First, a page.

New Universal Problem Child Features Elmer The Great Dane.
New Universal Movie Phoney News This "cheater" cartoon features no new animated segments and, with the exception of the soundtrack and the newsreel-esque intertitles, is comprised entirely of footage from the following Lantz releases: The Hillbilly (1935), Monkey Wretches (1935), Soft Ball Game (1936), Alaska Sweepstakes (1936), The Barnyard Five (1936), Music Hath Charms (1936), House of Magic (1937), and The Big Race (1937).
New Universal Nellie the Indian Chief's Daughter
New Universal Happy Scouts The First appearance of Oswald the Lucky Rabbit since Feed the Kitty, he would appear later fully in The Egg Cracker Suite (1943), and also as a cameo in Snuffy's Party (1939), Well Oiled, (1947) and The Woody Woodpecker Polka (1951).
New Universal Cheese-Nappers The First Appearance of Baby-Face Mouse.
New Universal Voodoo in Harlem
New Universal Silly Seals
New Universal Barnyard Romeo
New Universal Queen's Kittens
New Universal The Big Cat and the Little Mousie Features Baby-Face Mouse.
New Universal Ghost Town Frolics The first appearances of Jock and Jill, the Simple Simeons. Jock would appear alone in two more shorts: The Rabbit Hunt (1938) and Soup to Mutts (1939).
New Universal Pixie Land
New Universal The Cat and the Bell Features Baby-Face Mouse.
New Universal Hollywood Bowl The Final Cartoon of the New Universal Cartoons.
Cartune Comedy The Rabbit Hunt The First Cartune Comedy. Features Jock.
Cartune Comedy Sailor Mouse Features Baby-Face Mouse.
Cartune Comedy The Disobedient Mouse The Final Cartoon Comedy. Features Baby-Face Mouse.
Cartune short Baby Kittens The First Cartune Short.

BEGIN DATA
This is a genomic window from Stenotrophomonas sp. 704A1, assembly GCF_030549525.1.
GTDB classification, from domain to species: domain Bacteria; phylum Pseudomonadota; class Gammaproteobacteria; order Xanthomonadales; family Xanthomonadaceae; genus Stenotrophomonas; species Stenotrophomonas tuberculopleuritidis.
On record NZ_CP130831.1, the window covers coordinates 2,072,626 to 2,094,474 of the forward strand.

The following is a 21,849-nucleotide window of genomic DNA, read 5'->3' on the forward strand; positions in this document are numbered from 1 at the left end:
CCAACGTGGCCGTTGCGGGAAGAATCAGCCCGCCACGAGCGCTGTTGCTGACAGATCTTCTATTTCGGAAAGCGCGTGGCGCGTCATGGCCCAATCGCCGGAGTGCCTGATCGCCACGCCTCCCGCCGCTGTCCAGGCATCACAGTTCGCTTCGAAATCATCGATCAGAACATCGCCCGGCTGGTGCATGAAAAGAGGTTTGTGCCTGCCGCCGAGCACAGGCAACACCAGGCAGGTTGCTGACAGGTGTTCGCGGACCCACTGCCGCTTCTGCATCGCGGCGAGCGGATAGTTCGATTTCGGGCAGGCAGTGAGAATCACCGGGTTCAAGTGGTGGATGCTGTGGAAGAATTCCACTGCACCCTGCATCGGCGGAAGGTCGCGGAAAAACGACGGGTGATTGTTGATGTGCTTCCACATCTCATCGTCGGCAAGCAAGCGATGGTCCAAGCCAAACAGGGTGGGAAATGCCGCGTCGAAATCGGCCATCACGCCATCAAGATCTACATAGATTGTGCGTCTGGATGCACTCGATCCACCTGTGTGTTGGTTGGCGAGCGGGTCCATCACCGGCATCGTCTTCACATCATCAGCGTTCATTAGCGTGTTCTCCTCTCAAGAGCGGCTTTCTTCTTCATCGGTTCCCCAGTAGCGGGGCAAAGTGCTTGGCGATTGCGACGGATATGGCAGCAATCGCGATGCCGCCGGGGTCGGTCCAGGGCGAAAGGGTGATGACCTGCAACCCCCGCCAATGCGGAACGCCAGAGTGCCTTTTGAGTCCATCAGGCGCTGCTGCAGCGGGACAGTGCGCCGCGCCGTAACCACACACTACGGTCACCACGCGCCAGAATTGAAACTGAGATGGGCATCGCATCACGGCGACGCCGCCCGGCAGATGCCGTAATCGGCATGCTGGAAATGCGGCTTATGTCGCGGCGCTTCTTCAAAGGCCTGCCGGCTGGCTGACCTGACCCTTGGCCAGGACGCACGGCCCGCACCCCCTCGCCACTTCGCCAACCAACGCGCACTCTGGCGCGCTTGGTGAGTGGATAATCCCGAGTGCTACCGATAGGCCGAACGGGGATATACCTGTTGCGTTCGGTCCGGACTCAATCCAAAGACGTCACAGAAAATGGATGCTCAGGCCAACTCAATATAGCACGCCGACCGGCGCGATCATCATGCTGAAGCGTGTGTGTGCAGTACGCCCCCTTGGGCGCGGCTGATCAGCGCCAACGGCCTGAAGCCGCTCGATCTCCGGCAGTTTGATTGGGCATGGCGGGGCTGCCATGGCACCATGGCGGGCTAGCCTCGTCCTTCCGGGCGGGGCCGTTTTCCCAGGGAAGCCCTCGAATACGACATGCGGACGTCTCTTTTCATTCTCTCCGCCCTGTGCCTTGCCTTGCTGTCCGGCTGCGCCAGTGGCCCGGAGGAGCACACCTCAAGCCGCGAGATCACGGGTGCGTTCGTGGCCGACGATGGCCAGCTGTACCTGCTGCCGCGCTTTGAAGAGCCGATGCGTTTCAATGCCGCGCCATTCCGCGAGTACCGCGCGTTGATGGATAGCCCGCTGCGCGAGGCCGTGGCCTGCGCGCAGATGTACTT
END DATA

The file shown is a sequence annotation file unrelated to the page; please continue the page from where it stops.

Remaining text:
Cartune short Little Blue Blackbird

1939Edit

Series Film Notes
Cartune Short Soup to Mutts The Final Appearances of Jock and Doxie. Elmer wouldn't appear in another cartoon until Wrestling Wrecks (1953).
Cartune Short I'm Just a Jitterbug
Nertsery Rhyme The Magic Beans The first Nertsery Rhyme cartoon. Features Baby-Face Mouse as Beanie.
Cartune Short The Birth of a Toothpick
Cartune Short Little Tough Mice Features Baby-Face Mouse.
Cartune Short The One-Armed Bandit
Cartune Short Crackpot Cruise Walter Lantz provides the voice of one of the two Italian venders in this short.
Cartune Short Charlie Cuckoo
Mello-Drama Nellie of the Circus First Mello-Drama cartoon.
Crackpot Cruise Bolo-Mola Land The First Crackpot Cruise cartoon.
Mello-Drama The Bird on Nellie's Hat The Final Mello-Drama cartoon.
Lil' Eightball The Stubborn Mule The First Lil' Eightball cartoon. The First Appearance of Lil' Eightball.
Cartune Short Arabs with Dirty Fezzes The Final Appearance of Baby-Face Mouse.
Cartune Short Snuffy's Party The first appearance of Mr. Whippletree. Oswald the Lucky Rabbit makes a cameo in this cartoon.
Crackpot Cruise Slaphappy Valley The Final Crackpot Cruise Cartoon.
Lil' Eightball Silly Superstition The final Lil' Eightball cartoon. Lil' Eightball would appear in one more cartoon known as A Haunting We Will Go. The final Black and White cartoon.
Cartune Short A Haunting We Will Go The first cartoon to be in Three-Strip Color. The final appearance of Lil' Eightball.
Andy Panda Life Begins for Andy Panda The first Andy Panda cartoon.
Peterkin Scrambled Eggs The first and only Peterkin cartoon.
Nertsery Rhyme The Sleeping Princess The Final Nertsery Rhyme.

1940Edit

Series Film Notes
Andy Panda Andy Panda Goes Fishing First Andy Panda cartoon to be made in 1940s.
Cartune Short Kittens' Mittens